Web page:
Bleeding Out

Just so you know, the artist of this comic has no spleen.

See, a few years ago he started working out quite seriously.  Being of the age when vigor comes naturally, he was making some good gains and getting quite seriously built.  And then he got a flu that completely knocked him on his ass for nearly two weeks.

Well, being sick didn’t bother him as much as the fact that he couldn’t work out.  He could feel all those hard-won muscular gains deteriorating with each passing second that he was forced to lay in bed.  So the first day he started feeling even slightly better, he decided to make up for lost time.  Did a whole mess of pull-ups, set after set after set.  And then something inside him went “ploink!”

As it turns out, when you get the flu, or other viral infections, your spleen enlarges as it works to help fight off the disease.  And an enlarged spleen is susceptible to being damaged by physical strain, such as doing an unreasonable amount of pullups before you have completely recovered.

We didn’t even know his spleen had ruptured for a couple of days.  But he began to mention that his gut felt weirdly swollen.  And he was turning yellow.  And falling over in dead faints upon occasion.  Now, I’m not the most perceptive father in the whole world, but even I thought that this was maybe not a good thing, so I took him off to a doctor.  And about two seconds after the doctor laid eyes on him, they were rushing him into surgery.  Scary times.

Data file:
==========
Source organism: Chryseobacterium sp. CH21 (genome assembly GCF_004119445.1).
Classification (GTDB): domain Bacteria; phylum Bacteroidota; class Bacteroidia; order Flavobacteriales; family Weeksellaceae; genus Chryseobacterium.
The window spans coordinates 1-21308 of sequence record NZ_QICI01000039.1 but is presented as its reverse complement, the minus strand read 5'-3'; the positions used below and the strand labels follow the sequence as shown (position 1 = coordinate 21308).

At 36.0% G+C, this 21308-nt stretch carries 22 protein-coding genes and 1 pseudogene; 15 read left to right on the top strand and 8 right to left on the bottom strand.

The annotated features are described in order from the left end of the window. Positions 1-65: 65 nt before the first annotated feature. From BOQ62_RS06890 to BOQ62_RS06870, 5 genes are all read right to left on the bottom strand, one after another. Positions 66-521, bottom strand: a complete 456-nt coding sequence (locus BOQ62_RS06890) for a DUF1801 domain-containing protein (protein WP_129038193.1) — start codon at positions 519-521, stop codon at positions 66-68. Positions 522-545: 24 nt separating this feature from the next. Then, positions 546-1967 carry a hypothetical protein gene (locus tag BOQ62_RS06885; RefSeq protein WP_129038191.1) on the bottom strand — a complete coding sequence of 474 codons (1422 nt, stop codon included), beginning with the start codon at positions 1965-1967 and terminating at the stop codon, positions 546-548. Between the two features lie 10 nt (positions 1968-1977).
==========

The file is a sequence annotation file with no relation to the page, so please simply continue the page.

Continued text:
Let this be a warning to us all that working out is dangerous, and that obviously nature has intended that we should sit on our asses all day eating Cheetos.  And reading webcomics, of course.

But the process of saving his life involved not only removing his spleen, but the transfusion of considerable amounts of blood, since he’d been leaking his internally for two straight days.

He’s fine now, of course.  But I was grateful for the people who had donated the blood he required, so for a couple of years after that, I tried to donate blood myself.

Problem is, I have what is technically known to frustrated Red Cross volunteers as “bad veins.”  That awesome vascularity you observe on more manly men, in which veins intertwine like knots of ivy over every square inch of their studly physiques — I don’t have that.  My veins are shy and invisible and hard to find, and flee at the approach of a needle.  Probably one of of the reasons why I never took up a career as a heroin addict.

But anyway, my attempts to donate blood were generally not successful.  The volunteer would stab, and stab, and stab, and stab; eventually achieving a trickle which would peter out after half a pint.  They would brusquely wrap it up and dismiss me angrily, and I’m sure they threw the bag away afterward.  In the meantime my inner elbows of both arms (they would always try both) looked like they had been beaten repeatedly with a porcupine.

So eventually, I gave up trying to donate blood myself. But the International Red Cross continues to help save lives.  I still have a son.  And you have a webcomic to read.  Possibly while eating Cheetos.


Bob out.

Artist’s Notes:  Spleens are for the weak.  -Max